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More reliance on rail equals less greenhouse-gas emissions, says CPR's Ritchie


By expanding the role of freight and passenger rail, Canada can substantially decrease greenhouse gas emissions.

That’s the message Canadian Pacific Railway President and Chief Executive Officer Robert Ritchie delivered Nov. 5 in a speech before the Calgary Chamber of Commerce, according to a prepared statement.

"Given the opportunity, rail can do more to make our air cleaner, relieve traffic congestion in our cities, make trucking more efficient by transporting truck trailers between terminals in major hubs and preserve land that otherwise would be lost to highway expansion," he said.

Transportation modes are Canada's largest greenhouse-gas producers, emitting 27 percent of air pollutants — but cars and trucks account for more than 70 percent of those emissions, Ritchie said.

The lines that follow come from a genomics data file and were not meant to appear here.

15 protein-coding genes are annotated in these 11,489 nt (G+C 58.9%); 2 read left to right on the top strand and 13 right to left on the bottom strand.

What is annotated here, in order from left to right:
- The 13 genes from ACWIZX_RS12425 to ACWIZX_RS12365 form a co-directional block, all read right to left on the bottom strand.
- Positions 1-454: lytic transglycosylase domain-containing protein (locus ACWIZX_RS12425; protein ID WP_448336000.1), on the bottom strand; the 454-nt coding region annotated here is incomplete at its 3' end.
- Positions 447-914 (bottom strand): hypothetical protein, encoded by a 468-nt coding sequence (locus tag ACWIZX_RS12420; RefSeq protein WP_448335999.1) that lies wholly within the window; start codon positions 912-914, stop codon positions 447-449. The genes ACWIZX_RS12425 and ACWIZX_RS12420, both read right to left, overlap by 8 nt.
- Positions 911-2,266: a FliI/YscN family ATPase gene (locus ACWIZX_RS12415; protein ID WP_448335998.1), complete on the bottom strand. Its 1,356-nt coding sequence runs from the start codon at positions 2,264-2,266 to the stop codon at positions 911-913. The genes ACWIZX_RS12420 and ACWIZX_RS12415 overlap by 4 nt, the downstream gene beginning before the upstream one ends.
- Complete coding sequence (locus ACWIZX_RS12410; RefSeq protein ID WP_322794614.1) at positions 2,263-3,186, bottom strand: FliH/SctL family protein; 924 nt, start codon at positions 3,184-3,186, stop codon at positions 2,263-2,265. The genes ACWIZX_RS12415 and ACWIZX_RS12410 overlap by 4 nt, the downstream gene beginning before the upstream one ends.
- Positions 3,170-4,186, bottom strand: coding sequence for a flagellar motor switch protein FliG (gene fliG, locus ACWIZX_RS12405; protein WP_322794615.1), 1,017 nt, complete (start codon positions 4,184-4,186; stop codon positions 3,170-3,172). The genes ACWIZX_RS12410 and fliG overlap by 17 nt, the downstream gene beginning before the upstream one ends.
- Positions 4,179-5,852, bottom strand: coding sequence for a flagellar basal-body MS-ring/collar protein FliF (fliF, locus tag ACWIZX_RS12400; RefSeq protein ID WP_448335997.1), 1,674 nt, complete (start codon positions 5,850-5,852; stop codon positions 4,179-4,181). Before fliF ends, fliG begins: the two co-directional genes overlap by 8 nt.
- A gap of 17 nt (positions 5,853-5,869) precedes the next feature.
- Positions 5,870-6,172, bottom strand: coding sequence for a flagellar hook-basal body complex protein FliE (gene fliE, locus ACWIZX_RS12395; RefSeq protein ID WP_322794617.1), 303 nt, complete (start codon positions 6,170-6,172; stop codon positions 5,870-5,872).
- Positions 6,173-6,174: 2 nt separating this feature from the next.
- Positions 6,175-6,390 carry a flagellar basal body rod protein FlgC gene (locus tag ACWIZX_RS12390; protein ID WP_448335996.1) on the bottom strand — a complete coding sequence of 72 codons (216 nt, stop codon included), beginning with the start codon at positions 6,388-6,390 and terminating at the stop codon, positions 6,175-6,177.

Railroads, which annually carry 60 percent of surface freight and 51 million commuters, emit 4 percent of greenhouse gases.

Ritchie expressed hope that Canada's new transportation blueprint, which
Canada Transportation Agency expects to announce later this month, will recognize the importance of railroads to the country's growth.

"I believe that the national debate on transportation is about to go into high gear," he said. "Improving rail services in Canada should be a national priority."